Pleural Ultrasonography

In this image we see 2 Pleural lines in a patient that suffered blunt trauma. On the left side of the screen is normal lung sliding which is on the right side of the patient. On the right side of the screen there was a lack of lung sliding on the left side of the patient.

This is a Supine chest radiograph from the same patient. It was read as a possible small Pneumothorax on the lower left side of the plain film. However when viewed on CT Scan you can see that Pneumothorax is actually quite large. It is interior which is why it doesn't show up so well on the plain radiograph, but it is well visualized using sonography.

When we're looking at the Pleural line, we also want to look for artifacts. Here you can see some small tape ring Comet tail artifacts also known as Z lines and these are normal. However, when you look at the lung and you see these Comet tail artifacts which are long, hyperechoic or bright lines that go from the front of the probe face all the way to the back, these are known as B lines or Lung Rockets. And they're consistent with Alveolar interstitial syndrome which is typically congested heart failure in the acute setting which you may also see B lines with interstitial lung disease and other acute lung processes.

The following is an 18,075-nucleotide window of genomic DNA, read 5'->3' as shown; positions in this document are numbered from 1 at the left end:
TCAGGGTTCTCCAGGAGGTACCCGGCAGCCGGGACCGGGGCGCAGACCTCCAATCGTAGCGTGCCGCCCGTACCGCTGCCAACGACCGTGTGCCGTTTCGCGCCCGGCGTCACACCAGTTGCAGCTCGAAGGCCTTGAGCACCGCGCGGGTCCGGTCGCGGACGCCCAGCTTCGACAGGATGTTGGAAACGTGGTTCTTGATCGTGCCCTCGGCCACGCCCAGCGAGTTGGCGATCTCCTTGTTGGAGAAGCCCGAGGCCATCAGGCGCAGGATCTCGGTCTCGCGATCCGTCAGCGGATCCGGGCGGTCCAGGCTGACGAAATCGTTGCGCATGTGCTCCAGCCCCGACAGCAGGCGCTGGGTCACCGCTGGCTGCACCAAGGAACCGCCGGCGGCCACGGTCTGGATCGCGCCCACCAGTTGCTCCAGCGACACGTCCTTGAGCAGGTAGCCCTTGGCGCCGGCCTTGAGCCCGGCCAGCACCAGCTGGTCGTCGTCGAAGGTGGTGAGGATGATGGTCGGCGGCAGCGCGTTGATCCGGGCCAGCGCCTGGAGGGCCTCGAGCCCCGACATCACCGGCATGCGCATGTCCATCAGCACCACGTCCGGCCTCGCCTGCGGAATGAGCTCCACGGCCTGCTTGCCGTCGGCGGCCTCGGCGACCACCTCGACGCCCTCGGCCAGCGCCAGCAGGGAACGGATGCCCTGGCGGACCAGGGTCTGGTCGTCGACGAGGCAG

This clip shows the use of a linear probe also showing B lines with these hyperechoic lines going all the way from the Pleural line to the back of the screen.

If we're interested in looking for a Pleural effusion it's generally better to switch to the curvilinear probe, the penetrational view a little bit, the frequency is a bit lower. Again we check the orientation by putting a small amount of gel on the side of the indicator and confirming that this does indeed correspond to the left side of the screen as it is viewed.